# Iterate through a 2D array. Kotlin extension method

Simple extension method for Kotlin. Should perform an action on every element in a 2d array. i.e. An array of arrays.

I have made the assumption that because the receiver type is defined as an array of arrays of type T, that I do not need to do any checks or casts.

fun <T> Array<Array<T>>.forEach2d(action: (T) -> Unit): Unit {
for (outer in this) {
for (inner in outer) {
action(inner)
}
}
}


1. s/forEach2d/forEach2D/
• Meaning: "2d" can mean two-dimensional but it can also mean "second" while "2D" is unequivocally an abbreviation for two-dimensional.
• Consistency: In java.awt.geom, there is a Point2D and no Point2d.
• Convention:
2. Make it an inline function for performance reasons.
3. Consider renaming outer and inner. At first glance a reader might think that outer and inner refer to the outer array and an inner array but this isn't the case as outer is in fact an inner array and inner is an element in an inner array. e.g. s/outer/array/g/ and s/inner/element/g.
4. Optionally omit the braces on the 'for' loops. I don't feel strongly about this one either way. I personally keep them but for something as simple as this where there really isn't any logic it makes me wonder why explode it into so many lines. However, I've worked on teams where it is our convention to always use braces for if/for/etc. constructs so be consistent above being brief.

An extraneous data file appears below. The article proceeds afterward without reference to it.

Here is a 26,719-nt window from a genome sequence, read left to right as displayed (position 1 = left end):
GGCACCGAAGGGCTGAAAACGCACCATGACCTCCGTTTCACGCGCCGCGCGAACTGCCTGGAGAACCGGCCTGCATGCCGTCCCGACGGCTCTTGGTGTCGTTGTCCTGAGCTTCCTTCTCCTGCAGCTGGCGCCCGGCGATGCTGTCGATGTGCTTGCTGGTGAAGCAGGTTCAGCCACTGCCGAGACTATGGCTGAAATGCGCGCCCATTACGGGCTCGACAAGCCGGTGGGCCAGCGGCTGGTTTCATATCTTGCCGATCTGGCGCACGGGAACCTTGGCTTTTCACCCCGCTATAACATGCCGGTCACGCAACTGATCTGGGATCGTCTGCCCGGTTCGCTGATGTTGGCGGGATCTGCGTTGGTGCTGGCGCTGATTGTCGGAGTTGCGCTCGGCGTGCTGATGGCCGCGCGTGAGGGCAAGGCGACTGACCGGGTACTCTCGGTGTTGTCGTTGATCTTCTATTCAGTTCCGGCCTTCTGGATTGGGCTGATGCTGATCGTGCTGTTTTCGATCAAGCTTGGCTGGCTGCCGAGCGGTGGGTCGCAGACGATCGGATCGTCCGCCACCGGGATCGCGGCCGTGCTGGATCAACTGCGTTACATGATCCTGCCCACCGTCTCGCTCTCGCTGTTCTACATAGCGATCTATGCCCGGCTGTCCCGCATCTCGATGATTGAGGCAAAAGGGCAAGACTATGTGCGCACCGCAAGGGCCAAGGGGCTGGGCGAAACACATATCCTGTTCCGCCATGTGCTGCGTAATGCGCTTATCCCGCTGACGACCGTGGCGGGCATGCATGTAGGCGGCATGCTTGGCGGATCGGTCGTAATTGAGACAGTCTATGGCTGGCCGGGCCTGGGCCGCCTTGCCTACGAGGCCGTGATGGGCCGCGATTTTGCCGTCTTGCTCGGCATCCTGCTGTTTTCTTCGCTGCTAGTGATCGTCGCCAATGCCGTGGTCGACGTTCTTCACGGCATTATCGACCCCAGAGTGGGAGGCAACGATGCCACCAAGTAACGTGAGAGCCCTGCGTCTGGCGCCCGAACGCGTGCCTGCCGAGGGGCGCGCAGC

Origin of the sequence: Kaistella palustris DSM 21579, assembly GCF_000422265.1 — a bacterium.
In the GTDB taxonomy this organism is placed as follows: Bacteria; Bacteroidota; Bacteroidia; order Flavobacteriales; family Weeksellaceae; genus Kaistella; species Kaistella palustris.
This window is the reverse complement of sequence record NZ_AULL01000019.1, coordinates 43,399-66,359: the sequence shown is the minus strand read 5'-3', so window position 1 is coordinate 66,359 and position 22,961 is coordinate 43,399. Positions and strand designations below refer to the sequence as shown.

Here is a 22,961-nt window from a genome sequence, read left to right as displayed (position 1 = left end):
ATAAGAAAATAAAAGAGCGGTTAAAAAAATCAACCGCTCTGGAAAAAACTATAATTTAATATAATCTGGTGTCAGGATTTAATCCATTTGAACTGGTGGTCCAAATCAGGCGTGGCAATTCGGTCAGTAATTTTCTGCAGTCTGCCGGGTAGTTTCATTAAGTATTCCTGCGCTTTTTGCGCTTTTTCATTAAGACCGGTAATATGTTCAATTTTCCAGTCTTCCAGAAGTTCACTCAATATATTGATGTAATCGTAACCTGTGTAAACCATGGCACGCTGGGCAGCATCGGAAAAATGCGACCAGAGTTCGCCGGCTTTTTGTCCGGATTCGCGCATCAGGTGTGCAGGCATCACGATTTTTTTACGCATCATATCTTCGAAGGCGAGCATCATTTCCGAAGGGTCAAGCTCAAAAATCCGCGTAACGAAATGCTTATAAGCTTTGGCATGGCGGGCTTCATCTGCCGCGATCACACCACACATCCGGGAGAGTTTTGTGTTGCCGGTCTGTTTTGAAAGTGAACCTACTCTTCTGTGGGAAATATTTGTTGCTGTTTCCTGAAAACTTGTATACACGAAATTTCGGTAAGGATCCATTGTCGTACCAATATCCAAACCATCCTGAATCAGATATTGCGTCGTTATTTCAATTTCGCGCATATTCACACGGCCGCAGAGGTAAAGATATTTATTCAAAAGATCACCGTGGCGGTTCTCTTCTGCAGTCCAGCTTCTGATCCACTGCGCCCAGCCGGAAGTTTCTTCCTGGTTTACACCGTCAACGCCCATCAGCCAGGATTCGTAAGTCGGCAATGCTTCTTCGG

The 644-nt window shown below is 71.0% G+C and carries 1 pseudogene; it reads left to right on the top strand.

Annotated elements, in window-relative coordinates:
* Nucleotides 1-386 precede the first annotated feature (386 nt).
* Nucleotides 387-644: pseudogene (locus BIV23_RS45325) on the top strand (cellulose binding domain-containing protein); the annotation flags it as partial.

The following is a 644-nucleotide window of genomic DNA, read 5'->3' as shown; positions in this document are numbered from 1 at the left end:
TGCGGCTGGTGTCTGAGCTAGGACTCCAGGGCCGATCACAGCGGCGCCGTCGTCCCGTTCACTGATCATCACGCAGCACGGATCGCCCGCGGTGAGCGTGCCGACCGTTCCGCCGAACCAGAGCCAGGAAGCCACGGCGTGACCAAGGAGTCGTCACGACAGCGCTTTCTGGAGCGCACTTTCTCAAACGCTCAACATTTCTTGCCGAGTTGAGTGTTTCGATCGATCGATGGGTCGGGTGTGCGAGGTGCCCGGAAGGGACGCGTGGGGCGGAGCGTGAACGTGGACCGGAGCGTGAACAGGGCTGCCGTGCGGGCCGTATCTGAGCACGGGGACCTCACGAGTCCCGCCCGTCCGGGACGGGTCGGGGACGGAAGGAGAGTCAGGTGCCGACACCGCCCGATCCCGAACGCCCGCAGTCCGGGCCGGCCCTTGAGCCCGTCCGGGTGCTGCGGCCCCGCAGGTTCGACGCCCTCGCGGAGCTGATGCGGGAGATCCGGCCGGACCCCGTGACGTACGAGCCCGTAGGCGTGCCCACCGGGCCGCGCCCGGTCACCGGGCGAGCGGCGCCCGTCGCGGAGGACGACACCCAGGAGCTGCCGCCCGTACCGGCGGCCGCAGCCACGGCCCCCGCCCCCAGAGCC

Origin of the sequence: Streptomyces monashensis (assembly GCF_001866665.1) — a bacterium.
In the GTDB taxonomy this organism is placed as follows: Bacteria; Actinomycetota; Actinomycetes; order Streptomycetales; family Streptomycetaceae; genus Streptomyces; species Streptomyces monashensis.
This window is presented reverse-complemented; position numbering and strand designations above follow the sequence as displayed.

5. Document your Kotlin Code. It may seem like a small thing but it can also be surprisingly amazing how much more real/professional/reusable/etc. your code is once you and others can discover methods and documentation is right there explaining exactly what it does and doesn't do.

Example:

/**
* Performs the given [action] on each element in each array.
*/
inline fun <T> Array<Array<T>>.forEach2D(action: (T) -> Unit): Unit {
for (array in this) for (element in array) action(element)
}